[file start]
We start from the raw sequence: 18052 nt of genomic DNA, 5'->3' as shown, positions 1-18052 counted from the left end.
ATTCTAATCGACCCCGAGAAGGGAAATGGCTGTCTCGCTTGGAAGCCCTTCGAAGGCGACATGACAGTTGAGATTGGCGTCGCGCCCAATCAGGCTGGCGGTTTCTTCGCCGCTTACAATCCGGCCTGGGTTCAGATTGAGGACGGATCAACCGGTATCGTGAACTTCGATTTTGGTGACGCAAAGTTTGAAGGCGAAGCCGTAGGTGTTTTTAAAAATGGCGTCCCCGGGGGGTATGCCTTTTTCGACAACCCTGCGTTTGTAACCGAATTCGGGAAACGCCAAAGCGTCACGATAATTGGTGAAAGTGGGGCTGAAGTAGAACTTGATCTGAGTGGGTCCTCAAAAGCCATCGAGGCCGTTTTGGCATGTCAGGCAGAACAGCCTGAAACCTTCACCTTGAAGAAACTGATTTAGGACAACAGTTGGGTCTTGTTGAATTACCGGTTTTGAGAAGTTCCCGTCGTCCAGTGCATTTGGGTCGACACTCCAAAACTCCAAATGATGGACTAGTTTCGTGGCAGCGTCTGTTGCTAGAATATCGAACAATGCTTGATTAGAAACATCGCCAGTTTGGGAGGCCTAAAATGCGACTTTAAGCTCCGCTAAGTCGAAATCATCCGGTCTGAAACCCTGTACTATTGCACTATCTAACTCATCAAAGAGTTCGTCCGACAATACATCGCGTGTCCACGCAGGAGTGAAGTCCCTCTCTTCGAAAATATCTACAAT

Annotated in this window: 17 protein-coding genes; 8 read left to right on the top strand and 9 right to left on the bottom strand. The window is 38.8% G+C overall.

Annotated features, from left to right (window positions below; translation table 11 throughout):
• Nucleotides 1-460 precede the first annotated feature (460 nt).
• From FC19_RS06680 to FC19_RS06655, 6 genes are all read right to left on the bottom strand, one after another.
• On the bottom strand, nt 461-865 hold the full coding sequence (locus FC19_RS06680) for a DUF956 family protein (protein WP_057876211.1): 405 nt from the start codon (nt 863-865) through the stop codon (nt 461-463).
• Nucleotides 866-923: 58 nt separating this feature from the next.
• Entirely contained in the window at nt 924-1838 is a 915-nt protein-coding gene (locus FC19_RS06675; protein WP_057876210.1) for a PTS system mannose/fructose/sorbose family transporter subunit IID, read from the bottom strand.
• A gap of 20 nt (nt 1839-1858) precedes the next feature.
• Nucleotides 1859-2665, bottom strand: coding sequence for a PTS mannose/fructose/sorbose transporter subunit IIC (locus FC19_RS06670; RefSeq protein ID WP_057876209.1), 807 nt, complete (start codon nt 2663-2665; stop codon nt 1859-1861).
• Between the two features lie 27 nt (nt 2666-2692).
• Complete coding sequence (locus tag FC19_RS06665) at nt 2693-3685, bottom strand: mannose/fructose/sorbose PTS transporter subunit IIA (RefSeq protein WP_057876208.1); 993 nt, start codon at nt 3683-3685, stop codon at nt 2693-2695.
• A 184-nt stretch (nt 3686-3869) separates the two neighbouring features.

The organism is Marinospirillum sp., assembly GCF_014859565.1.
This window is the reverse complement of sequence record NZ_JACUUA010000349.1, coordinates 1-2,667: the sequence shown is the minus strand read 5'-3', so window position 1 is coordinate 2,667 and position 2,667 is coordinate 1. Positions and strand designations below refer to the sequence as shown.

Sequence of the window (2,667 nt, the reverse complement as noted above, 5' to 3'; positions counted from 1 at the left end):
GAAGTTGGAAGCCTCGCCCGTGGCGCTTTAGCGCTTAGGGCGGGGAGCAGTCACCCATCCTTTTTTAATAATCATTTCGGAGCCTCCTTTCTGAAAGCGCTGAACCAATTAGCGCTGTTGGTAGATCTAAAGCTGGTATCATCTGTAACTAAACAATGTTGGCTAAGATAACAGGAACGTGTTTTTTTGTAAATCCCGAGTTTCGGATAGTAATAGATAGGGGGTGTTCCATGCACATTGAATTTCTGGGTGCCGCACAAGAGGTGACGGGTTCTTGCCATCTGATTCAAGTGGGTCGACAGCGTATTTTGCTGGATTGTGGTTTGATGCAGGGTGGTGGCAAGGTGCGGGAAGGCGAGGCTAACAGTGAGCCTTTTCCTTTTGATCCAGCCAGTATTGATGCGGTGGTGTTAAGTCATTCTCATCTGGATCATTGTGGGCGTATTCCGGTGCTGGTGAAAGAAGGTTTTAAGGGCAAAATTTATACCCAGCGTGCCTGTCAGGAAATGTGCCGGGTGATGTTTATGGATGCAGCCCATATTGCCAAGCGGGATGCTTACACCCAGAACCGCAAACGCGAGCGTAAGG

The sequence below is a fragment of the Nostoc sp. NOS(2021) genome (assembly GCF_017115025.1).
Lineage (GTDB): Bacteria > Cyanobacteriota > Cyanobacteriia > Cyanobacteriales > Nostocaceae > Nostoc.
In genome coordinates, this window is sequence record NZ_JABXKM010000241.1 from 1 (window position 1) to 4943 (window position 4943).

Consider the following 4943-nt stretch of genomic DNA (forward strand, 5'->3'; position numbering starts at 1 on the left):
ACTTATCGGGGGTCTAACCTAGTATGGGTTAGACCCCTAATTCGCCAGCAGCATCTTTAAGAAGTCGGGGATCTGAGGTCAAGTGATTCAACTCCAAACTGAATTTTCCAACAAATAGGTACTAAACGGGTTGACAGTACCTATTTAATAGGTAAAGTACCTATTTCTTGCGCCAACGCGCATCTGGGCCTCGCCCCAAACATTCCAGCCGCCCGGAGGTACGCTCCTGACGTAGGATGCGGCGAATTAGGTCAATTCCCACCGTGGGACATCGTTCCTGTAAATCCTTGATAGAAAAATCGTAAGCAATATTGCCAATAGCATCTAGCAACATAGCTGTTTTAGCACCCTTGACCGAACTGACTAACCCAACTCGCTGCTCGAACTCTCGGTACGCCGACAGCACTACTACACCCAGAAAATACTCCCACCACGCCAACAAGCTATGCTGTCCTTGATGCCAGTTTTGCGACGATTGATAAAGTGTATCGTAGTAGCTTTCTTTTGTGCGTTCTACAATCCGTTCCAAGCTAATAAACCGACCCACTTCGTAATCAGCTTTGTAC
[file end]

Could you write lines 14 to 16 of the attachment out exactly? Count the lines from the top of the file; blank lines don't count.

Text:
• A 184-nt stretch (nt 3686-3869) separates the two neighbouring features.

The organism is Marinospirillum sp., assembly GCF_014859565.1.
This window is the reverse complement of sequence record NZ_JACUUA010000349.1, coordinates 1-2,667: the sequence shown is the minus strand read 5'-3', so window position 1 is coordinate 2,667 and position 2,667 is coordinate 1. Positions and strand designations below refer to the sequence as shown.